Scientists at the Morgridge Institute for Research have discovered a promising new target to fight a class of viruses responsible for health threats such as Zika, polio, dengue, SARS and hepatitis C.
A new study shows an improved tactic for delivering new genes into the eye's drain, called the trabecular meshwork, offering a promising treatment for glaucoma.
“Most young people with Friedreich’s ataxia develop severe heart problems and are wheelchair-bound," says researcher Aseem Ansari, "but the disease is so rare that few drug companies invest in it."
Jason Fletcher is researching how public policy intersects with genetic data, what our genes can predict about how society functions, and how we should use this data responsibly — an area of study dubbed "social genomics."
Pictures obtained from Ahna Skop’s exploration of the cell — as well as striking images from other UW–Madison research projects — will serve as a basis for a traveling art exhibit, “Genetic Reflections.”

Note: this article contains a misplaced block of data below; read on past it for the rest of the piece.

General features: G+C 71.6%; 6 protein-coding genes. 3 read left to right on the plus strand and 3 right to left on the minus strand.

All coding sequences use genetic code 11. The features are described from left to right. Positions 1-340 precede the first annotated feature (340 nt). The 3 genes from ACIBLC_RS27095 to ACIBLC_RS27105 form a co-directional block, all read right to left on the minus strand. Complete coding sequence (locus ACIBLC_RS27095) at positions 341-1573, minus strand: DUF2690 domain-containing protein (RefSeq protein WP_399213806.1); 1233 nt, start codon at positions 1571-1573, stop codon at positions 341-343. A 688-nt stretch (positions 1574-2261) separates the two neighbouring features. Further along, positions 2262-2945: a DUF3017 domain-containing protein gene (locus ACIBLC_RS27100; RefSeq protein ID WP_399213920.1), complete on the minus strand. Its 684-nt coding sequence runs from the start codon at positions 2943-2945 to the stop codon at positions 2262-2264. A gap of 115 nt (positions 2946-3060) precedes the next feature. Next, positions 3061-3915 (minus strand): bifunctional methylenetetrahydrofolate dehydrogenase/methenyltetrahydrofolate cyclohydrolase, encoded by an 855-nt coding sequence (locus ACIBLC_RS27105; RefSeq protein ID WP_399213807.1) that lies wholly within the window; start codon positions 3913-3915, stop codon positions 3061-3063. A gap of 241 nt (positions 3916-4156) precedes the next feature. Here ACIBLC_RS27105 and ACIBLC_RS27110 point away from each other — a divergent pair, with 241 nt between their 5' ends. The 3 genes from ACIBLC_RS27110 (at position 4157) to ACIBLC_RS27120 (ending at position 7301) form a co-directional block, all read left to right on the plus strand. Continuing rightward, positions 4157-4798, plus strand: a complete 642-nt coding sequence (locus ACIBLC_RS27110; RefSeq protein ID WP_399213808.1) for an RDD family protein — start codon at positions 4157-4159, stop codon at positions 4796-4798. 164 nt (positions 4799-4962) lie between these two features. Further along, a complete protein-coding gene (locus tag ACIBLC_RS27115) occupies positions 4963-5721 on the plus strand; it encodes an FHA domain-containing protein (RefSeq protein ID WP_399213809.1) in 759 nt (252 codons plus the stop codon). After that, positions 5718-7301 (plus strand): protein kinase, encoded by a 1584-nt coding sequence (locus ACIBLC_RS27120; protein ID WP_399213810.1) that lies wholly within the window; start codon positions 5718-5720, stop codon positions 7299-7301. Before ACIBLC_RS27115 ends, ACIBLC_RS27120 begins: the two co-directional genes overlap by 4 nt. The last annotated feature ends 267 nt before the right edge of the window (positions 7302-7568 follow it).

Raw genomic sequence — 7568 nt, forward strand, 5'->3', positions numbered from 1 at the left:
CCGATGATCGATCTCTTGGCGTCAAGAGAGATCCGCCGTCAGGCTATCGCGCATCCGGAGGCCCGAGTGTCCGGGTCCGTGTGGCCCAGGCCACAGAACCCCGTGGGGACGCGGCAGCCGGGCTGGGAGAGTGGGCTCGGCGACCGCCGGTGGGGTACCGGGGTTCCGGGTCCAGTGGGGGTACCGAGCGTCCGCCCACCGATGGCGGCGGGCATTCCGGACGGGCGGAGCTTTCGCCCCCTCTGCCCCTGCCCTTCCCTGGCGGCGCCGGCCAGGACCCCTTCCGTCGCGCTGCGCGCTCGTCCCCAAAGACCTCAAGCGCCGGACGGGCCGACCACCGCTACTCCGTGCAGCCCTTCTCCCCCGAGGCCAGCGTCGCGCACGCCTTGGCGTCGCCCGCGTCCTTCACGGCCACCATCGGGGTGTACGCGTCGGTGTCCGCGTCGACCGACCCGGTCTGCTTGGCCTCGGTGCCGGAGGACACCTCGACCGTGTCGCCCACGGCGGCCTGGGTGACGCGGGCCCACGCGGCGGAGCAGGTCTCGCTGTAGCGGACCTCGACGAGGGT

Scientists at the University of Wisconsin–Madison’s Waisman Center have shown one way in which human genetics and chronic stress interact to shape health and well-being later in life.
Biochemists from the University of Wisconsin–Madison and the Max Planck Institute (MPI) for Biophysical Chemistry in Germany have revealed the defined architecture of what is called the “expressome.”
Fred Blattner has been doing DNA research for more than 50 years, and he founded or co-founded three successful companies all focused on DNA: DNASTAR, Nimblegen and Scarab Genomics.
A UW–Madison program built around plants that mature quickly enough to engage the scientific curiosity of elementary through college students is releasing two new varieties that make the popular plants even better suited to classrooms.
James Steele’s new company, Lactic Solutions, is advancing a judo-like remedy: using genetic engineering to transform enemy into friend.
New insights into the mechanism behind how plants age may help scientists better understand crop yields, nutrient allocation, and even the timing and duration of fall leaf color.
Drew Hasley became the first legally blind person with a UW–Madison doctorate in genetics — and possibly only the second blind UW–Madison Ph.D. in biological sciences.